The History of Haka
History of the Haka "Kamate."
"Te Rauparaha" the famous fighting Chief of Ngati toa and Ngati Raukawa composed the Haka Kamate. It tells the simple story of pursuit, escape, fear of capture and the exhilaration of ultimate survival
While skirting around the lakeside of Taupo,
Te Rauparaha was almost caught by his enemies, who were lying in wait for him. Fleeing for his life, Te Rauparaha arrived at Motuopuhi, and asked the local chief Te Whareangi for protection.
After some hesitation, Te Whareangi permitted Te Rauparaha to hide in his kumara (sweet potato) pit. Te Whareangi's wife, Te Rangikoaea then sat over the kumara pit.
As the pursuing enemies approached chanting incantations, Te Rauparaha, from the depths of the kumara pit, felt sure he was doomed, muttered Kamate Kamate (I die, I die). On not being discovered by his enemies he cried Ka Ora, Ka Ora (I live, I live). The hairy man who caused the sun to shine again! The sun shines!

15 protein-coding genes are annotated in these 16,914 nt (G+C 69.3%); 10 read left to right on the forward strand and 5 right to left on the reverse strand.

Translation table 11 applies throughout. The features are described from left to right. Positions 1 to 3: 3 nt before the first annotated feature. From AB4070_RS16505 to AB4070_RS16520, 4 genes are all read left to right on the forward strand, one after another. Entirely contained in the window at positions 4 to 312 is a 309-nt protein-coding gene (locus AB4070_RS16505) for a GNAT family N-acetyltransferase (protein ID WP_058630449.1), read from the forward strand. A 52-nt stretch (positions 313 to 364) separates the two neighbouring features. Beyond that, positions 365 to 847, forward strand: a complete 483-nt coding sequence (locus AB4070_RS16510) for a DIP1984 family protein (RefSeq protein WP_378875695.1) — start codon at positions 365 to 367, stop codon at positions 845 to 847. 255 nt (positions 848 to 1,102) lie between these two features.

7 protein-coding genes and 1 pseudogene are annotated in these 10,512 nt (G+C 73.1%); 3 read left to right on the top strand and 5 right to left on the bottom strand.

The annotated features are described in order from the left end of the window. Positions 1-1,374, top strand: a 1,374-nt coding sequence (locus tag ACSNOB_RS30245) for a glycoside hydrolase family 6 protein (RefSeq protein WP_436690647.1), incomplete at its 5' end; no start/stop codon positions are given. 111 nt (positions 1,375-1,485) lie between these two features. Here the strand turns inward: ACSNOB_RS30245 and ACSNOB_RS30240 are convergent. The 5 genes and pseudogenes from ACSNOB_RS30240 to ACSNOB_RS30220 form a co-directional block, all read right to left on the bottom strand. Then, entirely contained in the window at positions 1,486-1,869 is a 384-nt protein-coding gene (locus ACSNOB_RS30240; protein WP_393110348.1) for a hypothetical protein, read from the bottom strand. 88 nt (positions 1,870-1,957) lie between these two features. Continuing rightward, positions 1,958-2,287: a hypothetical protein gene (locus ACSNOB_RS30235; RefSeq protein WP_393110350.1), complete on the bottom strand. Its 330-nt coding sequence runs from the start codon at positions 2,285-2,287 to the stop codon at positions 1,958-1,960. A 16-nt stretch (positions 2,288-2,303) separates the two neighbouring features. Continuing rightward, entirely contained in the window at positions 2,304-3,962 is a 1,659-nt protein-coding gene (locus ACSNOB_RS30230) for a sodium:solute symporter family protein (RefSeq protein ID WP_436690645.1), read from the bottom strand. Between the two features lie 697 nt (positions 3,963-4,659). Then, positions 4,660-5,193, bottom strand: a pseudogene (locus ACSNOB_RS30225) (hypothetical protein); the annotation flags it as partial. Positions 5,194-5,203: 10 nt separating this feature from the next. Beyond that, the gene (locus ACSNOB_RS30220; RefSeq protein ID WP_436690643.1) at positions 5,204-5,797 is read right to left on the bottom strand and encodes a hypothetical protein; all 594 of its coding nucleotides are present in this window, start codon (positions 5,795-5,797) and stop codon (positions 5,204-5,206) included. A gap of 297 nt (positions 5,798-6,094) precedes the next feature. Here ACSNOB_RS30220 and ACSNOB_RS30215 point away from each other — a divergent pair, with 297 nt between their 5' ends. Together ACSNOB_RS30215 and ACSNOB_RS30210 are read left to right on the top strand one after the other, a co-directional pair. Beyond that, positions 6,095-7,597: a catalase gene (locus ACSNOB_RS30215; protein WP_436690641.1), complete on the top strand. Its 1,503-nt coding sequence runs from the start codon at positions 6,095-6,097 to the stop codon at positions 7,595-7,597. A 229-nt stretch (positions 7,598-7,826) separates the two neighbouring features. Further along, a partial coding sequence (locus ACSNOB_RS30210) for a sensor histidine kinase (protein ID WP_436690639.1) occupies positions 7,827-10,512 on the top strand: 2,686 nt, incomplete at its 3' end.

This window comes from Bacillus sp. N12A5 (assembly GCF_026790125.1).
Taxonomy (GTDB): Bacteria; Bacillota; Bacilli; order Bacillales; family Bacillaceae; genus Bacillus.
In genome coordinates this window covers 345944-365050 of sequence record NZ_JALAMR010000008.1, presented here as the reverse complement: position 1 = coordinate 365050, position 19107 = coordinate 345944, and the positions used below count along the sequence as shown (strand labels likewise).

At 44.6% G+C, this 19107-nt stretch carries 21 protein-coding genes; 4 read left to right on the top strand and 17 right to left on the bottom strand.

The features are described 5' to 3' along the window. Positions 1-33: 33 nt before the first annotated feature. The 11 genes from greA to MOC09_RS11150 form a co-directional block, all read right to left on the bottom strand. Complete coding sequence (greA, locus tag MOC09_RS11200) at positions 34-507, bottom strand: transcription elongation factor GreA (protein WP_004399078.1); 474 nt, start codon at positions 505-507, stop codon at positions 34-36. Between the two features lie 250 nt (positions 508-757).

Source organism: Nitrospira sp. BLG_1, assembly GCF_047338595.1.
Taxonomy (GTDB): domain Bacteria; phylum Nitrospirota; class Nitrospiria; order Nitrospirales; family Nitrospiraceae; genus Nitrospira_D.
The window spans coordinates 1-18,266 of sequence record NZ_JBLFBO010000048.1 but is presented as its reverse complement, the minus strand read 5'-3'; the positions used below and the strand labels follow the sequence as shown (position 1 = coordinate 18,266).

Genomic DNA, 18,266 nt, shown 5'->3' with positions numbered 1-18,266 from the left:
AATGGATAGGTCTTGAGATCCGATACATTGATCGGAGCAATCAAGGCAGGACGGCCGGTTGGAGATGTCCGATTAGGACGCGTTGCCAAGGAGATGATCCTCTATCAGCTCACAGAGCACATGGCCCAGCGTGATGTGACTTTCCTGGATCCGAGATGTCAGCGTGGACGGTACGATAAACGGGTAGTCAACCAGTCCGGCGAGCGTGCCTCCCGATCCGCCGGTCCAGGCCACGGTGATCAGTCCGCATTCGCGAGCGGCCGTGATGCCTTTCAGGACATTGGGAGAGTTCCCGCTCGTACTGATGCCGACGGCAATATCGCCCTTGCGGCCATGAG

In the literal sense, Upane means terrace, and each Upane possibly refers to each step Te Rauparaha took as he climbed the "terrace steps" out of the kumara pit and into the freedom of sunlight.
As Te Rauparaha laid waiting in the potatoe pit he vented his feelings and then reportedly performed his Haka of joy before Te Wharerangi and Te Rangikoaea, once out of the kumara pit and into freedom.